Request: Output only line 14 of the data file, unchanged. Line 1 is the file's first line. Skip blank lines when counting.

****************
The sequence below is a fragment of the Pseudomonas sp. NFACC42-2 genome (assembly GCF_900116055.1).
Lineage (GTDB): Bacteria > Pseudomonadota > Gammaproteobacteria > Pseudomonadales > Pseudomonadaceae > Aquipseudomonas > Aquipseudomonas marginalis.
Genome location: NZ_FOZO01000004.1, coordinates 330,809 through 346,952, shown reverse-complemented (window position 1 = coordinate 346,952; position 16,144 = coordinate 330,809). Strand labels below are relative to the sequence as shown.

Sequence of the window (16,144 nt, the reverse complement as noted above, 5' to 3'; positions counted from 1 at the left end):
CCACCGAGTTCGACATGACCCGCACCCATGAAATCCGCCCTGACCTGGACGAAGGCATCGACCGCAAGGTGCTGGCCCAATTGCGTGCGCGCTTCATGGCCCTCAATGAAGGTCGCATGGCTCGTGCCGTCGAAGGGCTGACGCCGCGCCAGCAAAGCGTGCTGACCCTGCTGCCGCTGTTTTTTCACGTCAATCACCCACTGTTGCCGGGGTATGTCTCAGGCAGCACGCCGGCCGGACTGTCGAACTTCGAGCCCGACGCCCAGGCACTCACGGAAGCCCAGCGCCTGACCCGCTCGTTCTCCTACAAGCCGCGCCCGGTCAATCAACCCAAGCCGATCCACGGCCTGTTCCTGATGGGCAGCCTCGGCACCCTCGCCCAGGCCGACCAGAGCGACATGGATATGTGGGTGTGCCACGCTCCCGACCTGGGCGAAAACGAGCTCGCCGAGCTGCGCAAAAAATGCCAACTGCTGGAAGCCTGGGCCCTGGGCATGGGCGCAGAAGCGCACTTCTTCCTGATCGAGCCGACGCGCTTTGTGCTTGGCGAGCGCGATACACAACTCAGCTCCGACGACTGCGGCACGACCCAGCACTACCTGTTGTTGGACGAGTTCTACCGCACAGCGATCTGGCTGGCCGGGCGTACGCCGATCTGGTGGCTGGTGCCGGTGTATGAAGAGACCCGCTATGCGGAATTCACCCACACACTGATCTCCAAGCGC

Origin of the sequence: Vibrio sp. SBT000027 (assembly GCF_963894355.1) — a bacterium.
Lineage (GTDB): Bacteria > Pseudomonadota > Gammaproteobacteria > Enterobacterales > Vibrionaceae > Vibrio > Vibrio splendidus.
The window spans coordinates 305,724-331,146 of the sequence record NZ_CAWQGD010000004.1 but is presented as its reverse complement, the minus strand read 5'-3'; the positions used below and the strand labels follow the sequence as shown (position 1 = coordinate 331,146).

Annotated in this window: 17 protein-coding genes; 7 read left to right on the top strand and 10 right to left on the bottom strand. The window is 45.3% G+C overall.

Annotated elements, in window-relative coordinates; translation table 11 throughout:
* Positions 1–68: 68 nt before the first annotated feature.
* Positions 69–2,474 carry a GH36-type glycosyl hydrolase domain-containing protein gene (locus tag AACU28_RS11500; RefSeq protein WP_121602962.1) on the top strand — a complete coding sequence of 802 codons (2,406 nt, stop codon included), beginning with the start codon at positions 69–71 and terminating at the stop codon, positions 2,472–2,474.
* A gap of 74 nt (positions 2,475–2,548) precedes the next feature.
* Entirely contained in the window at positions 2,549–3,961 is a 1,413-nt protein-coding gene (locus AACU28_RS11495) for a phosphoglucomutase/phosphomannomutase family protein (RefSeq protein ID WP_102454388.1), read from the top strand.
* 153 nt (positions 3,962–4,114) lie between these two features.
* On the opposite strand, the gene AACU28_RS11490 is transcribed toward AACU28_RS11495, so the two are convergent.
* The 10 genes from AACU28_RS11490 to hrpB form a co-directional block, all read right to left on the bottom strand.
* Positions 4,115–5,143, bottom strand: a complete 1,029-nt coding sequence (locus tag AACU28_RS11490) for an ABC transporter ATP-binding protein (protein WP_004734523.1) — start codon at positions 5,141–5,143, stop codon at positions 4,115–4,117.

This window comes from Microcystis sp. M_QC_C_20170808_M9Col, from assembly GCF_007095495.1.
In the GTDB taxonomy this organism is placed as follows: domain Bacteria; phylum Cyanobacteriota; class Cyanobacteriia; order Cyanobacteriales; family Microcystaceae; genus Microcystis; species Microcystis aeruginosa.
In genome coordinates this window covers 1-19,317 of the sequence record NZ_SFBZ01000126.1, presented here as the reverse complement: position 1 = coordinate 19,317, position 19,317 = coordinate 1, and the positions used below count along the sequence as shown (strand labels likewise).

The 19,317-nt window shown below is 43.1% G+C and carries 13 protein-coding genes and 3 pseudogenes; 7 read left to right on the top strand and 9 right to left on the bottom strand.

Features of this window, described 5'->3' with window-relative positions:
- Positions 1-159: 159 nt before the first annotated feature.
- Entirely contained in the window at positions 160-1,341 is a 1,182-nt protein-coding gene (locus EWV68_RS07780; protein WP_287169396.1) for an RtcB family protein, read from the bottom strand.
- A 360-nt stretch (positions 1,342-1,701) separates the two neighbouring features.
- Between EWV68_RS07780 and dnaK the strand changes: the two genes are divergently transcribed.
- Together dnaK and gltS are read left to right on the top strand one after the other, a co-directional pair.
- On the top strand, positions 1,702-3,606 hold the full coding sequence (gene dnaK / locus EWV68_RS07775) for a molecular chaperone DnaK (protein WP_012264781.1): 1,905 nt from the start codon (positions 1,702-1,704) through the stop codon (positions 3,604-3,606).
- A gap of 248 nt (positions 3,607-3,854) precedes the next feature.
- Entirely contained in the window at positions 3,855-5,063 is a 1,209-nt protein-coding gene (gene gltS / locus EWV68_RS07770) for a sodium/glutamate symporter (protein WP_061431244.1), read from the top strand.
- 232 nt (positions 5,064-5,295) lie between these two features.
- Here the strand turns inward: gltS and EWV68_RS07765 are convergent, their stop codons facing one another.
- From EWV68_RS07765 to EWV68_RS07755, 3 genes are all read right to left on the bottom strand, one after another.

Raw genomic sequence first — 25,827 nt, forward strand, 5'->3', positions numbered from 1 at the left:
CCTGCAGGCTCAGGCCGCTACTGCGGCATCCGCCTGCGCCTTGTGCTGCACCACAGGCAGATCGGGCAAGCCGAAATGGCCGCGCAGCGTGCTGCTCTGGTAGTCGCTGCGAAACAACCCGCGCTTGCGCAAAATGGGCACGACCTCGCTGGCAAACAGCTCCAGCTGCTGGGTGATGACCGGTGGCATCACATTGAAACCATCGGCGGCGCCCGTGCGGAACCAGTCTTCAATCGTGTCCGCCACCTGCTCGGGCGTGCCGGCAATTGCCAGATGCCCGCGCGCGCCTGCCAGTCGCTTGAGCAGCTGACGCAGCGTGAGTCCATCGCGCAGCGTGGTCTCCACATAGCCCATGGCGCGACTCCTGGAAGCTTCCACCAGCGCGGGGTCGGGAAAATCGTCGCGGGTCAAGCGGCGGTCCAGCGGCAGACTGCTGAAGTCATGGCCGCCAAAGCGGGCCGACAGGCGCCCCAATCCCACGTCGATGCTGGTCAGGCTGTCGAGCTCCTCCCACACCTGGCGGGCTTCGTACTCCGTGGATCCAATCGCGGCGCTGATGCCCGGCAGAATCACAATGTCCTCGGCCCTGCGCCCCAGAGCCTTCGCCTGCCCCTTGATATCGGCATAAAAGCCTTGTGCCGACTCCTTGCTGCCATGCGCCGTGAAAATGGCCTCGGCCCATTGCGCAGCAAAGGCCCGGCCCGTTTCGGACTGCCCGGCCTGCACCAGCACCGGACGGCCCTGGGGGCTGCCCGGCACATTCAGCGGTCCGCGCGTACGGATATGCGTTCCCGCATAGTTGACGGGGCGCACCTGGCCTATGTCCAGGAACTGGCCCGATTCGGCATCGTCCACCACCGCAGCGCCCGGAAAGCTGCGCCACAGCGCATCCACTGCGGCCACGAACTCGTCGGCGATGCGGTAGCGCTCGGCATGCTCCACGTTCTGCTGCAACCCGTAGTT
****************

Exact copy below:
* Entirely contained in the window at positions 2,549–3,961 is a 1,413-nt protein-coding gene (locus AACU28_RS11495) for a phosphoglucomutase/phosphomannomutase family protein (RefSeq protein ID WP_102454388.1), read from the top strand.